In order to promote the freedom, peace, and quiet of elections, and to secure in the most ample manner possible the independence of the poorer classes of the electors, it is declared that all elections by the people, which shall take place after the first session of the legislature of this state, shall be by ballot, except for such town officers as may by law be directed to be otherwise chosen.

* * * * * *

The next election for governor, senators and members of Assembly shall commence on the first Monday of ____ next ; and all subsequent elections shall be held at such time in the month of ____ or ____, as the legislature shall by law provide.

The following relate to the choice of Governor : —

The executive power shall be vested in a governor. He shall hold his office for three years. No person shall be eligible to that office who shall not have attained the age of thirty years.

The governor shall be elected by the people at the times and places of choosing members of the legislature. The person having the highest number of votes shall be elected ; but in case two or more persons shall have an equal, and the highest number of votes, the two houses of Legislature shall, by joint votes (not by ballot) choose one of the said persons for governor.

The following article was probably inserted in token of amity with, and of the most liberal and friendly feelings towards, the United States of America. The free navigation of the St. Lawrence, being a privilege which the Americans have long sought, and to the enjoyment of which they are indefinitely approaching, by the increasing liberality of our customs arrangements in that part of the world.

The river St. Lawrence of right ought to be a free and common highway to and from the ocean ; to be so used, on equal terms, by all the nations of the earth, and not monopolized to serve the interests of any one nation, to the injury of others.

What effect this publication may have had on the public mind we have no means of ascertaining, as the democratic newspaper of Toronto, the Constitution, was shortly after discontinued ; besides which, events subsequently occurred of a character to absorb for a time all public interest.

It may now be well to place before the reader, the view which the governor took of the state of opinion at the time. In the month of October, Sir John Colborne had commenced concentrating his forces at Montreal, preparatory to the course which the executive then intended to pursue against the leading men in Lower Canada. He had written to Sir Francis Head to know what troops he could spare, and the answer of the latter had been all. On the 31st of October, Sir Francis addressed a letter to Sir John Colborne, again urging him to remove the whole of the 24th regiment, even to his "sentry and orderlies ;" the following is the singular production : —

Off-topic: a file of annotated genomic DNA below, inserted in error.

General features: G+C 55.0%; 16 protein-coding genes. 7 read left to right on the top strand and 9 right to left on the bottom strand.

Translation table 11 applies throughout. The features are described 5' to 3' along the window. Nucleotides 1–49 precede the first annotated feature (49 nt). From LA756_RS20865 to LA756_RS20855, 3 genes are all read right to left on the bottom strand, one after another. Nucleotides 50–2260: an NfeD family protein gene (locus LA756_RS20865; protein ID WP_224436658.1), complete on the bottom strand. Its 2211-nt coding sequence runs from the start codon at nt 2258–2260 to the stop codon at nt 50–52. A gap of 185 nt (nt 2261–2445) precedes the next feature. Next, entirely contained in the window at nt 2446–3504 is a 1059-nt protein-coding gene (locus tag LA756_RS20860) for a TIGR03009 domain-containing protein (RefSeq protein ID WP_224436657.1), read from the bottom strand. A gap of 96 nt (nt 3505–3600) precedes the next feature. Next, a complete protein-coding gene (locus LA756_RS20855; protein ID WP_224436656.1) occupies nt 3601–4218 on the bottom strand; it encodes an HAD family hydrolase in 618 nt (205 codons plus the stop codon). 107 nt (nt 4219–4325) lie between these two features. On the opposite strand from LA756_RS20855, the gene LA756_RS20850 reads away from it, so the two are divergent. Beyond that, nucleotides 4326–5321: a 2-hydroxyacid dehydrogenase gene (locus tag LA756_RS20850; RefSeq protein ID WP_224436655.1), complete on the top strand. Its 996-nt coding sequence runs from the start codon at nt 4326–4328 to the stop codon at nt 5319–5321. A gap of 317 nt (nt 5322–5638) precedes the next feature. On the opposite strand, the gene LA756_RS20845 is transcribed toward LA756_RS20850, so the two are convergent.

On the receipt of your despatch of the 24th, which I received yesterday, I immediately begged Colonel Foster to carry your wishes into effect, by sending you down the 24th regiment. Colonel Foster told me you were good enough to propose that a guard should be left for me and for the stores and commissariat, but I begged to give up my sentry and orderlies and in fact to send you the whole of the 24th, which is stationed here.

I will now endeavour to explain to you the course of policy I am desirous to pursue. I am sure you will be of opinion that a great deal, if not the whole, of the agitation which is carried on in Lower Canada is intended to have the immediate effect of intimidating the two Houses of Parliament in England, by making them believe that republicanism is indigenous to the soil of America, and that nothing else will grow there.

But M. Papineau knows quite well that this assertion will not be considered as proved unless Upper Canada joins in it, and accordingly Mr. M'Kenzie and his gang,128 under his directions, are doing every thing in their power here to get up any thing that may be made to pass for agitation in the London market.

This province is, as far as my experience goes, more loyal and more tranquil than any part of England ; however, this does not matter to Mr. M'Kenzie, provided he can get up a few sets of violent resolutions, which you know very well are easily effected.